Vigilance over online funding needed to increase trust
The death of three-year-old Wang Fengya, a girl born in an impoverished rural family and diagnosed with malignant eye tumor, touched a raw nerve among millions of netizens. But what has triggered a public outcry is a followup report on the girl’s family.
Immediately after the tragedy, some we-media outlets accused Wang’s mother of spending the 150,000 yuan ($23,900) raised on online funding platform Shuidichou.com for Wang’s treatment, on the girl’s brother, suggesting that the rural family favors boys over girls. The only evidence they have is the picture Wang’s mother posted on her WeChat moment when she had her son undergo cleft palate surgery at a high-end private clinic in Beijing. The irked Chinese netizens described the mother as unworthy of being a parent and even blamed her for Wang’s death. Feeling wronged, the woman decided to sue the reporter.
Police investigation found that the total donation Wang’s family received was about 38,000 yuan, far less than the rumored 150,000 yuan. Moreover, the surgery on Wang’s brother was carried out months before the girl’s cancer diagnosis, which according to the investigation, was funded by another charity. “There is no way we could have misused the donations,” Wang’s grandfather was quoted as saying. He later handed over the unspent 1,301 yuan to a local charity. Netizens, who harshly criticized Wang’s family, eventually apologized.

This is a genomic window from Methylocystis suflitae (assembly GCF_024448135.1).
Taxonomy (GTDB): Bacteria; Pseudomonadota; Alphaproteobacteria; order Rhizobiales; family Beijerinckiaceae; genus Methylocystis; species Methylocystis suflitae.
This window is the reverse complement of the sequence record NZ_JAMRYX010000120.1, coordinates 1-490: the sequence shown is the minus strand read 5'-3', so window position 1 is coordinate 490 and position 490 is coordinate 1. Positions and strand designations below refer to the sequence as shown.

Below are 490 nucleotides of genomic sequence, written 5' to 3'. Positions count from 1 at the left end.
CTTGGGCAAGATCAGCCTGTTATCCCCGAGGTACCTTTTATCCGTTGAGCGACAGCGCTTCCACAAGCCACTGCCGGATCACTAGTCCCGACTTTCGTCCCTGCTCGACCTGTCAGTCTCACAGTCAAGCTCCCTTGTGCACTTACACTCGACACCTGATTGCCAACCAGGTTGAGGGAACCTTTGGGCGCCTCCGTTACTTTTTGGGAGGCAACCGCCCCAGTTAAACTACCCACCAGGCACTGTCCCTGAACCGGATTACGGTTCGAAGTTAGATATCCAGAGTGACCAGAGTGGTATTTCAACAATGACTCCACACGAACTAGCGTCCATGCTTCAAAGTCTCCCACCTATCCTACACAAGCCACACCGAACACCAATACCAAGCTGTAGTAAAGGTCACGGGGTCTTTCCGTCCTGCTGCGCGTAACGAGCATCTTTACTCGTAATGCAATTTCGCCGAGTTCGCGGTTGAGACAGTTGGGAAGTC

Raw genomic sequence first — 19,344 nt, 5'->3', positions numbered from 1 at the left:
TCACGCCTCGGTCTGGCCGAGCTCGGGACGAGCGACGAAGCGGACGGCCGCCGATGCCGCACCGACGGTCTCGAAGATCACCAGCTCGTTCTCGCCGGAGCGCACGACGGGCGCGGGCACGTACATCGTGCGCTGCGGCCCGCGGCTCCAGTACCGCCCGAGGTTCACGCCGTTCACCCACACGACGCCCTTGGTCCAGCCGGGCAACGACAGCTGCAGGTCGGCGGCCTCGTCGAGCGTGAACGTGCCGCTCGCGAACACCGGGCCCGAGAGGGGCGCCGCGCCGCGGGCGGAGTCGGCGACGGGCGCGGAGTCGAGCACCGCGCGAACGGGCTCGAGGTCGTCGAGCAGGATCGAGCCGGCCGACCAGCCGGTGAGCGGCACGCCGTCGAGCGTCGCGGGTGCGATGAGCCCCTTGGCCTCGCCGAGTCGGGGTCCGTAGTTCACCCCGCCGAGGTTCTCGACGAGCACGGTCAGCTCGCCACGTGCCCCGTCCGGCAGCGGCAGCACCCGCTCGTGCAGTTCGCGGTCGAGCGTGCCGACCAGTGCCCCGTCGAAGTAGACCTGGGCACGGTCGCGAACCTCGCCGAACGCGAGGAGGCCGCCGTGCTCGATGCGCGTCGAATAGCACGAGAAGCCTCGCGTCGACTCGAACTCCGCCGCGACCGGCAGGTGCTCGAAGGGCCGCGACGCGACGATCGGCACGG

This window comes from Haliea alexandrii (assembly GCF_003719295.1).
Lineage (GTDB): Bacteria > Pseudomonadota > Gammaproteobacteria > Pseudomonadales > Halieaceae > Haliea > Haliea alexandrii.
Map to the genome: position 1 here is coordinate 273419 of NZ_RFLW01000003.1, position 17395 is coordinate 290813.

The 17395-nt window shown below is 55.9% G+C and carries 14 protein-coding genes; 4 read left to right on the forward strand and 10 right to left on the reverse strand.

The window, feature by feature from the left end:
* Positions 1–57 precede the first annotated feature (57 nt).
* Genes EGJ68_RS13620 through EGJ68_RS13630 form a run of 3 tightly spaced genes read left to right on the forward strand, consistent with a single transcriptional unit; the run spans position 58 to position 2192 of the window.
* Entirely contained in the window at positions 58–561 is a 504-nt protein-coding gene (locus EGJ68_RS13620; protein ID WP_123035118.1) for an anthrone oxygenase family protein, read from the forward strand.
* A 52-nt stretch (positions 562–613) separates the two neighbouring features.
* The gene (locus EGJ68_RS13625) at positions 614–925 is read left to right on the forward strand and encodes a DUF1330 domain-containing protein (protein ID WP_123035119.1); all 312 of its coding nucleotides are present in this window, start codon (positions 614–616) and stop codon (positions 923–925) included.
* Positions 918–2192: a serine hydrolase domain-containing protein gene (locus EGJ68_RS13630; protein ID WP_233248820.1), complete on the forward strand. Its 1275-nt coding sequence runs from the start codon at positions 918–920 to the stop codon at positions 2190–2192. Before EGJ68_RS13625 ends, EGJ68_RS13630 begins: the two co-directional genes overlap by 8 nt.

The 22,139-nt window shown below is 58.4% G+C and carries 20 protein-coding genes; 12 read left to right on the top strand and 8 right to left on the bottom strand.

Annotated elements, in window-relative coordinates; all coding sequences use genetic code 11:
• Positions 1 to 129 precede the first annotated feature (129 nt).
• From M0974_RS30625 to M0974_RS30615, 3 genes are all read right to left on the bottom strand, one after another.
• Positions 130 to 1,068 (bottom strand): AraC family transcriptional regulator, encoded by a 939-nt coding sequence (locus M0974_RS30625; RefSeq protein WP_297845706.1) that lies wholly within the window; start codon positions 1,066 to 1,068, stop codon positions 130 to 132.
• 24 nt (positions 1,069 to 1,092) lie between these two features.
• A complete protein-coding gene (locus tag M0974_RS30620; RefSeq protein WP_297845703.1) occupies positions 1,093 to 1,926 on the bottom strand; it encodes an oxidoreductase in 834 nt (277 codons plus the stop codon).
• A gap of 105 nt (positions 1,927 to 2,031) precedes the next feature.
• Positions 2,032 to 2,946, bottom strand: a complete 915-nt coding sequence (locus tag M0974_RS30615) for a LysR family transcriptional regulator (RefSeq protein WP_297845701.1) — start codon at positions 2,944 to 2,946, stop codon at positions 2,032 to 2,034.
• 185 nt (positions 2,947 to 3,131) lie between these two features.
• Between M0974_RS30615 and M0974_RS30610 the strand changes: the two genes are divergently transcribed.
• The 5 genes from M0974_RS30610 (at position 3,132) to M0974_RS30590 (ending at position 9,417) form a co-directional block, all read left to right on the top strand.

In the drama, both donors and recipients lost. Buried in grief, the poor mother only found herself caught in a vortex of rumors and scorching criticism. The confidence of donors was dented, although it turned out that they were not taken for a ride.
Online fund-raising is a new concept in the internet era. Online platforms like Shuidichou.com have provided people in need with diverse channels to seek help and proven to be an effective tool for raising funds. But undeniably, there are always people trying to take advantage of such platforms. The story of Luo Yixiao is still fresh in public memory. The child, diagnosed with leukemia, became a buzzword on WeChat after her father published a heart-wrenching missive calling for help online. The company, willing to help Luo’s family, pledged that its donations would depend on the number of times the message was reposted. As a result, millions of netizens shared the story, contributing millions for Luo. However, it turned out that the fund-raising was merely an attempt to help the company gain popularity. Luo’s family is reported to have owned three apartments in Shenzhen and is financially capable of getting the girl treated. Similar incidents are unavoidable in the initial stages of online fund-raising platforms. Instead of pointing a finger at the reporter behind Wang’s story and Luo’s father, more efforts are needed to strengthen supervision and improve mechanisms so as to prevent such incidents from happening. For instance, the amount of money raised via online funding platforms should be made more transparent, or at least the donors should know about it. How the money is spent should also be reported to avoid misuse or misunderstandings. After all, online funding platforms have offered needy people more access to help and need to be protected.